I see that as a good thing. That’s one of my main gripes about the MCU (and its imitators). The majority of their installments, to me, seem like little more than setup for the next one. I’m not a huge fan of Endgame, but I very much appreciated the conclusive nature of it. It’s what everything was building toward. There’s a finality to it.

    I’m not a huge fan of TROS either, but I respect that it wasn’t presented as a stepping stone to the next episode. I totally get the perspective. I understand the point of view and its reflection of contemporary storytelling. It would have been anticlimactic to me though to rush things along - to not let the finality linger for a while, before asking “OK, that’s over, what’s next?” How ‘bout we let that sit for a bit and come back to it later? Let the anticipation and interest build?

    I don’t know. This is probably all nonsense :)
     
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  11. Old Jedi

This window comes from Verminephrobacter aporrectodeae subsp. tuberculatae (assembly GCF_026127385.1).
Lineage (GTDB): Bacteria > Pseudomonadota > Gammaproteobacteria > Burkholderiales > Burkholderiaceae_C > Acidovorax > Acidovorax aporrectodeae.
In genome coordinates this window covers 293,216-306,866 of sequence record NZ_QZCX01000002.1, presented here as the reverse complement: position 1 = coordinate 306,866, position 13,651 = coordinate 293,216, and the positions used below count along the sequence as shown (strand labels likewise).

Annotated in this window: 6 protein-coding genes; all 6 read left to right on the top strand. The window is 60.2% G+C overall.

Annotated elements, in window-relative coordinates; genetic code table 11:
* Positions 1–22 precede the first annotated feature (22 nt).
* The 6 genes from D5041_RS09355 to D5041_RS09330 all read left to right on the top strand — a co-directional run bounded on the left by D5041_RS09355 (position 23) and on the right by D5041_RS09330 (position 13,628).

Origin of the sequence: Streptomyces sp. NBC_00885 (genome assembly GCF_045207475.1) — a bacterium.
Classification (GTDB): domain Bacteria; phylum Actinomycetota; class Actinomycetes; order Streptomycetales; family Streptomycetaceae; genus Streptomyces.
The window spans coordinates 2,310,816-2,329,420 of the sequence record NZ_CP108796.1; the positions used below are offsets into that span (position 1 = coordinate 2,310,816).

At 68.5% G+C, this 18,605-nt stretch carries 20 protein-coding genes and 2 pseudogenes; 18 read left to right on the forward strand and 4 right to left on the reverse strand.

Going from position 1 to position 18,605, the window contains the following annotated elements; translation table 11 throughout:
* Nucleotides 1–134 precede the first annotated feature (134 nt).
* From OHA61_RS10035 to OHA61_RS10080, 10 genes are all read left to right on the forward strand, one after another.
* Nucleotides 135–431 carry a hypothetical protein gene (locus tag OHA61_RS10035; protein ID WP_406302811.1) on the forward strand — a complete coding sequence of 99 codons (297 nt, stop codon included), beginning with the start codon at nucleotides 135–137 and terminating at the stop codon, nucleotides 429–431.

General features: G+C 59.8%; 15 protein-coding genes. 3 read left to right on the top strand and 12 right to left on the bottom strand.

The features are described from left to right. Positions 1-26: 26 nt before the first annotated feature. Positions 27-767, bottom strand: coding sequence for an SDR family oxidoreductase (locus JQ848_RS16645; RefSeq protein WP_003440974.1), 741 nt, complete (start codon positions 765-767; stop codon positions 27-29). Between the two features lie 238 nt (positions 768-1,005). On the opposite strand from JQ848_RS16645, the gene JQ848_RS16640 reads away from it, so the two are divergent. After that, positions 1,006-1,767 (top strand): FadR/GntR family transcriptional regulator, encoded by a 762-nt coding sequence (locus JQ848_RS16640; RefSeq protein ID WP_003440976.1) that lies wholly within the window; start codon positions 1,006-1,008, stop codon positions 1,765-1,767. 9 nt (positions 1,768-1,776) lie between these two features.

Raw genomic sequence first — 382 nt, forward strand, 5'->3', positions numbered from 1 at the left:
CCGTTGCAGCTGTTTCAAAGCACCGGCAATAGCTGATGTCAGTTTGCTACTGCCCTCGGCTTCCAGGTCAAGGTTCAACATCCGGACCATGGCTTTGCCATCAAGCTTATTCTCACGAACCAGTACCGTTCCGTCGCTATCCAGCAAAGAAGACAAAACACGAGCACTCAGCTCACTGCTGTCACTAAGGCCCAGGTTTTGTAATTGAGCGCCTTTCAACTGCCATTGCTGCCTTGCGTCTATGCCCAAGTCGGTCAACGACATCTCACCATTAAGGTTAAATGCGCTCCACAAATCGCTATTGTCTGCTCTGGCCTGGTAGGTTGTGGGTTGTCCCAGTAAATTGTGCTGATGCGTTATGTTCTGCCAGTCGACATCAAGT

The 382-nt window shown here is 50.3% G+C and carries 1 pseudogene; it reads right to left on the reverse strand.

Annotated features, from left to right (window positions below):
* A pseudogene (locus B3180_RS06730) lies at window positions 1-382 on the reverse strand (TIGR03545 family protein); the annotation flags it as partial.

Old Jedi Rebelscum

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    IMO the biggest sin of TROS was the pacing. Had they just added another 15-20 min of runtime I feel like they could have allowed the story and character development to breathe a little - maybe find some quieter character moments.
     
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  12. Messi

    Messi Force Attuned

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    For know my biggest sin with TROS was the returning of Palpatine (also the pacing was too fast).

    But I think his returning will not affect too much the future generations that will watch the movies all together.
     
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  13. Use the Falchion

    Use the Falchion Force Sensitive

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    Ha okay, fair point about Jannah! However to me, that felt less like a set up to a new story and more like a conclusion to an arc that we didn't know about. Granted, it does show that things will happen after the movie ends, so it counts.

    It's sinful because Star Wars is more than it was in 1982. It's not just a trilogy of movies made to tell the story. It's a world, a wonderful, living, breathing world. And just because the story of some characters have stopped, it doesn't mean that the entire franchise should feel like it reached the end of the road. But that's what it feels like, the end of the road.